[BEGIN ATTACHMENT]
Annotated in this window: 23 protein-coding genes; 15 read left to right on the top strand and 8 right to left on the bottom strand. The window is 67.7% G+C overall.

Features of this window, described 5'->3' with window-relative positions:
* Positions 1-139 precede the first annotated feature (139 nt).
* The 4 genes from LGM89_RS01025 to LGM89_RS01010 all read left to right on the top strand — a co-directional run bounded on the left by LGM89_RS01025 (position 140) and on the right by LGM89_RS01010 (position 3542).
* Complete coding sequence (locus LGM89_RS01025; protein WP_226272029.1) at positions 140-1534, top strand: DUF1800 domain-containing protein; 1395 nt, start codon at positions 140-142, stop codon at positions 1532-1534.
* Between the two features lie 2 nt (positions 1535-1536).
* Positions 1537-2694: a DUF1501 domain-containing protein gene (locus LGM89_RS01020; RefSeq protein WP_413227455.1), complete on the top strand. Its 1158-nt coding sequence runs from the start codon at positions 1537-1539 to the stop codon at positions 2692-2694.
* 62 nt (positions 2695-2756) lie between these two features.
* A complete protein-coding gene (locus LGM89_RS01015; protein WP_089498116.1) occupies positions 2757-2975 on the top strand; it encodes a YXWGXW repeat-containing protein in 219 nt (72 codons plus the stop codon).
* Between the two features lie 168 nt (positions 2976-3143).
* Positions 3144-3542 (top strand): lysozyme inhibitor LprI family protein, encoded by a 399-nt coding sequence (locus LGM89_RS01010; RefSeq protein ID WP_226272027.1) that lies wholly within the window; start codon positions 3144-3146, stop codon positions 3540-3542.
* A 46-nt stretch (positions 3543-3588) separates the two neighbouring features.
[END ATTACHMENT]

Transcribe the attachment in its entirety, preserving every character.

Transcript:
Annotated in this window: 23 protein-coding genes; 15 read left to right on the top strand and 8 right to left on the bottom strand. The window is 67.7% G+C overall.

Features of this window, described 5'->3' with window-relative positions:
* Positions 1-139 precede the first annotated feature (139 nt).
* The 4 genes from LGM89_RS01025 to LGM89_RS01010 all read left to right on the top strand — a co-directional run bounded on the left by LGM89_RS01025 (position 140) and on the right by LGM89_RS01010 (position 3542).
* Complete coding sequence (locus LGM89_RS01025; protein WP_226272029.1) at positions 140-1534, top strand: DUF1800 domain-containing protein; 1395 nt, start codon at positions 140-142, stop codon at positions 1532-1534.
* Between the two features lie 2 nt (positions 1535-1536).
* Positions 1537-2694: a DUF1501 domain-containing protein gene (locus LGM89_RS01020; RefSeq protein WP_413227455.1), complete on the top strand. Its 1158-nt coding sequence runs from the start codon at positions 1537-1539 to the stop codon at positions 2692-2694.
* 62 nt (positions 2695-2756) lie between these two features.
* A complete protein-coding gene (locus LGM89_RS01015; protein WP_089498116.1) occupies positions 2757-2975 on the top strand; it encodes a YXWGXW repeat-containing protein in 219 nt (72 codons plus the stop codon).
* Between the two features lie 168 nt (positions 2976-3143).
* Positions 3144-3542 (top strand): lysozyme inhibitor LprI family protein, encoded by a 399-nt coding sequence (locus LGM89_RS01010; RefSeq protein ID WP_226272027.1) that lies wholly within the window; start codon positions 3144-3146, stop codon positions 3540-3542.
* A 46-nt stretch (positions 3543-3588) separates the two neighbouring features.